excessive and resilient, yet bound to what Griselda Pollock has termed traumatic ‘after-affects’. Pollock argues that:
... the social and imaginative processes of gendering femininity are themselves traumatic within the longue durée of phallocentric culture. Paradoxically this disqualifies women’s experience from being considered
traumatic. Trauma is considered the exceptional event. But many feminists will argue that existence “in the feminine”, the world that women inhabit, is itself regularly traumatizing in general and certain excessive acts of violence and violation ... are embedded tropes if not founding mythos of phallocentric culture.8
In this explication, the traumatic gendering of femininity within a phallic, patriarchal culture is understood to engender further traumatizing after-affects which signal the ‘temporal displacement of trauma, perpetually present, yet absented from memory that bequeaths unbound affects for later events’.9 To elaborate on this theory, Pollock recounts her experience of encounter with a
statue entitled Apollo and Daphne which was carved by Gian Lorenzo Bernini between 1622 and 1625 and details the myth of the nymph Daphne and the god Apollo who, overcome with the desire to possess the beautiful maiden, pursued her against her wishes. Depicting the resisting nymph as she pleads for release from her pursuer’s touch, the moment captured in the sculpture is of Daphne’s imminent rape, which is forestalled as her lower body transforms from soft, pressed flesh into cold, inanimate tree bark whilst a gaping, gasping “O” blossoms on the mouth of the terrified woman. Pollock is transfixed by the open mouth of Daphne in the process of arboreal metaphorphosis and asks ‘Is this dark hole the void of trauma? Whose? Cultures?’10
Fig. 1 Daphne and Apollo (detail), Gian Lorenzo Bernini, 1622-5
I’ve been trying to show you over, and over Look at these, my child-bearing hips Look at these, my ruby red ruby lips
Look at these my work strong arms and You’ve got to see my bottle full of charm I lay it all at your feet You turn around and say back to back to me, “he said” Sheela-na-gig, Sheela-na-gig You exhibitionist Sheela-na-gig, Sheela-na-gig
I take the gaping and gasping mouth of Daphne as a symbolic codex by which to approach the work of Barry and Maher exhibited in this installation. Daphne’s prophetic “O” reverberates through the process of our culture; her cavernous gaping and gasping mouth ripples across and through our history and the aesthetic time of art history to signal the violences that have been heaped upon the female body across generations. But in Barry and Maher’s work we are reminded that the voice that issues from the female mouth is a mythopoetic signifier that heralds the capacity held within the body to find new forms of affective, aesthetic symbolization to resist the technologies of torture that have sought to restrain it. For the female voice silenced is yet everywhere present in the work of these two artists.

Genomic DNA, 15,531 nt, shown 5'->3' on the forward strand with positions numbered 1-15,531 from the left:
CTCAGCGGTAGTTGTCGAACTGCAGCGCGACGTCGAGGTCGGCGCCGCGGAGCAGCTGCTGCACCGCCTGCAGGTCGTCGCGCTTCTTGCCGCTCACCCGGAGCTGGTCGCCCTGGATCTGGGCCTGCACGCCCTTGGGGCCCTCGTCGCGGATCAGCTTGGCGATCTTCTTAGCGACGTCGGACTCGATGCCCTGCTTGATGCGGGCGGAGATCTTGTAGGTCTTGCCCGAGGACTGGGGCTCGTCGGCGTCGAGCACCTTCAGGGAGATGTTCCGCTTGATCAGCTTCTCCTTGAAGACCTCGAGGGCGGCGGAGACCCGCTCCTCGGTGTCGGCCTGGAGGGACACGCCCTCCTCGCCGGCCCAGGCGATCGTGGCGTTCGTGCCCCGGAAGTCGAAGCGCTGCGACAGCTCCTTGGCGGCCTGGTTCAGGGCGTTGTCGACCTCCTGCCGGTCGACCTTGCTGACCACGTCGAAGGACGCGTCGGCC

Maher refers to her Vox Materia bronze sculptures cast from wax and displayed as objects as “like a language”; a language that is “squeezed out”, ‘pressed out, spat out, shat out, pushed out, bled out’ and “created under pressure” in processes akin to the acts of defecation or even birthing.12 The sculptures and prints on display in this exhibition are material manifestations of the absent, missing, or lost female voice which suggest both ‘the materiality of the voice and the voice materialized, or rendered into material’ and act as a ‘material expression of the missing or absent voice that arose from the initial pictorial recording’ of the artists own body captured during various movements.13 This creation of a new language merging from the body of the artist and rendered into form is a material link to the initial inspiration for these works: a stone carving of a mermaid the artist encountered on a trip to Kilcooley Abbey in Co. Tipperary. With the advent of this loss of speech we are reminded that the tongues of women, which issue from their open mouths to elicit speech, ‘have been historically associated with ‘curses and spells, the central
activity of witches’.14 Which is why Hans Christian Anderson’s Little Mermaid has her tongue cut from her mouth. To grow legs and live on the land with her beloved, the Little Mermaid must first sacrifice her voice. But, as Adriana Cavarero, notes from the etymology of the Latin vox, ‘the first meaning of vocare is “to call” or “to invoke”. Before making itself speech, the voice is an invocation that is addressed to the other and that entrusts itself to an ear that receives it.’15 As Maher’s work has circled around themes of otherness, becoming, change, transformation, metamorphosis and shapeshifting, these fair-foul exhilarating shapes arrive from the capacities of the artist’s own body: it is the creation of a unique signature language, a materialized lexicon of utterances which
the artist wraps around our eyes, connects to our ears, in a new form of symbolization that makes manifest the previously unutterable. The gaping and gasping mouth of Daphne now speaks.